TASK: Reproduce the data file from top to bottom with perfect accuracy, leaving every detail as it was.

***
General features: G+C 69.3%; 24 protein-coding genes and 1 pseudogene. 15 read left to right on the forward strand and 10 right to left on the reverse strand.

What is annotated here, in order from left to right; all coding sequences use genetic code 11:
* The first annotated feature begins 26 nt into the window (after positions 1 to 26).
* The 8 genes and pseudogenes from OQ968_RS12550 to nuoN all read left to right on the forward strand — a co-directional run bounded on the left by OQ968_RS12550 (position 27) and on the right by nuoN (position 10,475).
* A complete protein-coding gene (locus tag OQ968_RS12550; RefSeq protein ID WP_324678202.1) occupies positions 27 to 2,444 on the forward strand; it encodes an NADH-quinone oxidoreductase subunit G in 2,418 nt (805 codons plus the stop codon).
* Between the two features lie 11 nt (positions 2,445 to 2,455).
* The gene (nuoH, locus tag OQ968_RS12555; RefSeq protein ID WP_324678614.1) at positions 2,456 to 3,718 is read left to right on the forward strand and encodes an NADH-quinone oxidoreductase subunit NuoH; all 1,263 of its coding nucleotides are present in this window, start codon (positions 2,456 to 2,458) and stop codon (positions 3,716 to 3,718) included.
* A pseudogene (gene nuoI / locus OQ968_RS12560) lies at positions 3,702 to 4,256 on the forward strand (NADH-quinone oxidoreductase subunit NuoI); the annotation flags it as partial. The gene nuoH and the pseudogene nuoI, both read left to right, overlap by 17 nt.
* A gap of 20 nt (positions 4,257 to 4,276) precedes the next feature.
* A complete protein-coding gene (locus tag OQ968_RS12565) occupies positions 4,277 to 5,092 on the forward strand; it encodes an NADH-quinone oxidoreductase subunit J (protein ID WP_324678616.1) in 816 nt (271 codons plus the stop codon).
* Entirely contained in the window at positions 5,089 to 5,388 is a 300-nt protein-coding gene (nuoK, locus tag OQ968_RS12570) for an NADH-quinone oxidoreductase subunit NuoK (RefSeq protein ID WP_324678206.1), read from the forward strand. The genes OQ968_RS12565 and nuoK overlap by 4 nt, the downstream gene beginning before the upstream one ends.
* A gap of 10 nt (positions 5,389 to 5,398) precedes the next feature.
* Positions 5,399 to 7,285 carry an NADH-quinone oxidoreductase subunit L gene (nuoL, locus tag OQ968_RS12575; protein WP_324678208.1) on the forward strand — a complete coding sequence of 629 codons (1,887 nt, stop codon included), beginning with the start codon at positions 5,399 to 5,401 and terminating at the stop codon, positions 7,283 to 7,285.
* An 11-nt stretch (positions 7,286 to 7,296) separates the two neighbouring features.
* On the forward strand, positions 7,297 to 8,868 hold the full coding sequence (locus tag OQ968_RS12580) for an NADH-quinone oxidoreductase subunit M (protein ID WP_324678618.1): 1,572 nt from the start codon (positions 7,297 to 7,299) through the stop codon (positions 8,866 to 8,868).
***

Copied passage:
General features: G+C 69.3%; 24 protein-coding genes and 1 pseudogene. 15 read left to right on the forward strand and 10 right to left on the reverse strand.

What is annotated here, in order from left to right; all coding sequences use genetic code 11:
* The first annotated feature begins 26 nt into the window (after positions 1 to 26).
* The 8 genes and pseudogenes from OQ968_RS12550 to nuoN all read left to right on the forward strand — a co-directional run bounded on the left by OQ968_RS12550 (position 27) and on the right by nuoN (position 10,475).
* A complete protein-coding gene (locus tag OQ968_RS12550; RefSeq protein ID WP_324678202.1) occupies positions 27 to 2,444 on the forward strand; it encodes an NADH-quinone oxidoreductase subunit G in 2,418 nt (805 codons plus the stop codon).
* Between the two features lie 11 nt (positions 2,445 to 2,455).
* The gene (nuoH, locus tag OQ968_RS12555; RefSeq protein ID WP_324678614.1) at positions 2,456 to 3,718 is read left to right on the forward strand and encodes an NADH-quinone oxidoreductase subunit NuoH; all 1,263 of its coding nucleotides are present in this window, start codon (positions 2,456 to 2,458) and stop codon (positions 3,716 to 3,718) included.
* A pseudogene (gene nuoI / locus OQ968_RS12560) lies at positions 3,702 to 4,256 on the forward strand (NADH-quinone oxidoreductase subunit NuoI); the annotation flags it as partial. The gene nuoH and the pseudogene nuoI, both read left to right, overlap by 17 nt.
* A gap of 20 nt (positions 4,257 to 4,276) precedes the next feature.
* A complete protein-coding gene (locus tag OQ968_RS12565) occupies positions 4,277 to 5,092 on the forward strand; it encodes an NADH-quinone oxidoreductase subunit J (protein ID WP_324678616.1) in 816 nt (271 codons plus the stop codon).
* Entirely contained in the window at positions 5,089 to 5,388 is a 300-nt protein-coding gene (nuoK, locus tag OQ968_RS12570) for an NADH-quinone oxidoreductase subunit NuoK (RefSeq protein ID WP_324678206.1), read from the forward strand. The genes OQ968_RS12565 and nuoK overlap by 4 nt, the downstream gene beginning before the upstream one ends.
* A gap of 10 nt (positions 5,389 to 5,398) precedes the next feature.
* Positions 5,399 to 7,285 carry an NADH-quinone oxidoreductase subunit L gene (nuoL, locus tag OQ968_RS12575; protein WP_324678208.1) on the forward strand — a complete coding sequence of 629 codons (1,887 nt, stop codon included), beginning with the start codon at positions 5,399 to 5,401 and terminating at the stop codon, positions 7,283 to 7,285.
* An 11-nt stretch (positions 7,286 to 7,296) separates the two neighbouring features.
* On the forward strand, positions 7,297 to 8,868 hold the full coding sequence (locus tag OQ968_RS12580) for an NADH-quinone oxidoreductase subunit M (protein ID WP_324678618.1): 1,572 nt from the start codon (positions 7,297 to 7,299) through the stop codon (positions 8,866 to 8,868).